Can you give us a basic overview of your pediatric diabetes research?
My research at OU goes in 2 separate directions; I'm primarily a basic scientist, looking at how adipocytes (fat cells) interact with the immune system. It's currently thought that inflammation may play a role in the development of Type 2 diabetes; not all people who are obese go on to develop Type 2 diabetes.
So I'm looking at a very basic level of how adipocytes might interact normally with the immune system, and hope to (in the future) figure out how this might go wrong.
It's important because we know from the TODAY study (that OU was and continues to be a major part of) that kids that develop Type 2 diabetes fail their initial treatment much more quickly than adults, and our treatment options in kids are pretty limited. Figuring out how and why the disease progresses so rapidly is vital.
My other research focus is for Type 1 diabetes (T1DM); I'm the site primary investigator for two nationwide studies: the Type 1 Diabetes Exchange and TrialNet. These studies look into the progression and early treatment of T1DM (that's T1DEx) as well as the possible prevention or cure of T1DM (that's TrialNet).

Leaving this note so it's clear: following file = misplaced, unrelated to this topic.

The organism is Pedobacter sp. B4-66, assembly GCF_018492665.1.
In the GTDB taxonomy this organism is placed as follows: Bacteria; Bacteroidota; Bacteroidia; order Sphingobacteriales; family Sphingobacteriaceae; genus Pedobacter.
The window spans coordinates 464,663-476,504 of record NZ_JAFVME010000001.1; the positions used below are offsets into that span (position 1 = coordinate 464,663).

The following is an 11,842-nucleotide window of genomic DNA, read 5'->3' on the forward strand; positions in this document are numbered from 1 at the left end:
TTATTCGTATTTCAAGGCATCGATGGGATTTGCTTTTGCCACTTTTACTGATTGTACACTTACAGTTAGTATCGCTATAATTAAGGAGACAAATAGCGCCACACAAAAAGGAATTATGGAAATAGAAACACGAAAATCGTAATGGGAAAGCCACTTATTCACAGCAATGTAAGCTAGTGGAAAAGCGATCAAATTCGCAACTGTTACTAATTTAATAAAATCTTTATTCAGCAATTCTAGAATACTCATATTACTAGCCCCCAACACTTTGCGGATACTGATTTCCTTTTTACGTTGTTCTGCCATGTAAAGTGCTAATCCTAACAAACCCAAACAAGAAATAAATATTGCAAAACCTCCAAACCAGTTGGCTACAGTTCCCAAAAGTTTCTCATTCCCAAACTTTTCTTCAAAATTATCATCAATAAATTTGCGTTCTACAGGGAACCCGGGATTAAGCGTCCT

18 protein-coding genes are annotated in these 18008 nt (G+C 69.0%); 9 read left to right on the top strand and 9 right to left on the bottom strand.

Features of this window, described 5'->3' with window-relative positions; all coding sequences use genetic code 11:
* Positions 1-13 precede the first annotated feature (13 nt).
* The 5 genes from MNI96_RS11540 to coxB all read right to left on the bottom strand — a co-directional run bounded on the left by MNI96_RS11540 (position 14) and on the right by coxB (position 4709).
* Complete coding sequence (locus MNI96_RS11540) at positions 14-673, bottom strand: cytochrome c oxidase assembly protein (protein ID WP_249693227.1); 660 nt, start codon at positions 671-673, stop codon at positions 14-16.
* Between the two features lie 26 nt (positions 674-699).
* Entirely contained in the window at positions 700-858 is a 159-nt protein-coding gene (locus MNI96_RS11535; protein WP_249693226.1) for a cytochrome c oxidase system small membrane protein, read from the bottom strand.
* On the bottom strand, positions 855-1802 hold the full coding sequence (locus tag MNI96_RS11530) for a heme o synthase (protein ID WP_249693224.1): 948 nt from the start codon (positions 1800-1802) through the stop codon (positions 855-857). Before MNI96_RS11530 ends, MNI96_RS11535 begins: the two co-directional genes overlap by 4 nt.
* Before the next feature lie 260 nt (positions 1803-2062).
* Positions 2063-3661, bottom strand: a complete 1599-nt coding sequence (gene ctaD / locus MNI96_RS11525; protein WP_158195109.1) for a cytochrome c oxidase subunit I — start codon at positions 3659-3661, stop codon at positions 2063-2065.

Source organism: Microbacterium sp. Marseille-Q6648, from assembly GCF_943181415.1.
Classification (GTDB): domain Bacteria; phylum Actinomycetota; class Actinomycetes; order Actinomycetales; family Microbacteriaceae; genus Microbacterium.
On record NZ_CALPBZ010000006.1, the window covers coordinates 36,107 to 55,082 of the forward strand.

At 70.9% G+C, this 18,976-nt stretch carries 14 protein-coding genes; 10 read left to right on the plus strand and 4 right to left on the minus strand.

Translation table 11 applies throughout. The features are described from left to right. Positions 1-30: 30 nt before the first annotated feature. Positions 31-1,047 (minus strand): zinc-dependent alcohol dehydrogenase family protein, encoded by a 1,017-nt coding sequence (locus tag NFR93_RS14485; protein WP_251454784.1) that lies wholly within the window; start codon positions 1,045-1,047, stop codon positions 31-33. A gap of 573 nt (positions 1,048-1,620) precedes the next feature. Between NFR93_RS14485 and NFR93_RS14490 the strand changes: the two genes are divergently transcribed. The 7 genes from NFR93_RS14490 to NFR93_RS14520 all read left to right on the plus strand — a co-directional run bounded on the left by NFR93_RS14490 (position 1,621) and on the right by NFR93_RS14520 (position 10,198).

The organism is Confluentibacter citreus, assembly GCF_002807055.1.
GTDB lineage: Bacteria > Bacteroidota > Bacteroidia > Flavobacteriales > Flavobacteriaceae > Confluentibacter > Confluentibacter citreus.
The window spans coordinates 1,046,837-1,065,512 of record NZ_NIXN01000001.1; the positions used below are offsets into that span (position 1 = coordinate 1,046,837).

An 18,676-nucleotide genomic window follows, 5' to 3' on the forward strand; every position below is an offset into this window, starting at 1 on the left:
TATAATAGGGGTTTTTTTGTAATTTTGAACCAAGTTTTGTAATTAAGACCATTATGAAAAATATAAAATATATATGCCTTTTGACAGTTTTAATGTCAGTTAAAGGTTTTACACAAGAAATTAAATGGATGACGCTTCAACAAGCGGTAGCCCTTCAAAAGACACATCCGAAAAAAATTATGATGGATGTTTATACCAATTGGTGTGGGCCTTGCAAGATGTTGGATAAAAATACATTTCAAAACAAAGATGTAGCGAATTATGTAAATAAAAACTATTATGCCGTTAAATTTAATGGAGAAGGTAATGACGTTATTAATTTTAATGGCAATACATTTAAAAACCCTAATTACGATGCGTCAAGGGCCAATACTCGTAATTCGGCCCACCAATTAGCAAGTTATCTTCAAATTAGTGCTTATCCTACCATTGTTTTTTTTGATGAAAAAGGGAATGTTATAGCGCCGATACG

We are still recruiting patients into TrialNet, because, surprisingly to most people, we don't actually know what causes T1DM. We know that there's a baseline genetic risk, and that 1 in 300 average people will develop T1DM, but 1 in 20 first degree relatives of a T1DM patient will go on to develop disease.
So, we screen family members of newly diagnosed patients with T1DM to see if they have the antibodies suggesting they might be at increased risk for diabetes. If they have a certain antibody profile, we follow them closely with a variety of tests, and can even occasionally enroll them in T1DM prevention studies that are planned and coordinated through TrialNet.
It's exciting to be a part of cutting edge clinical research like this as well!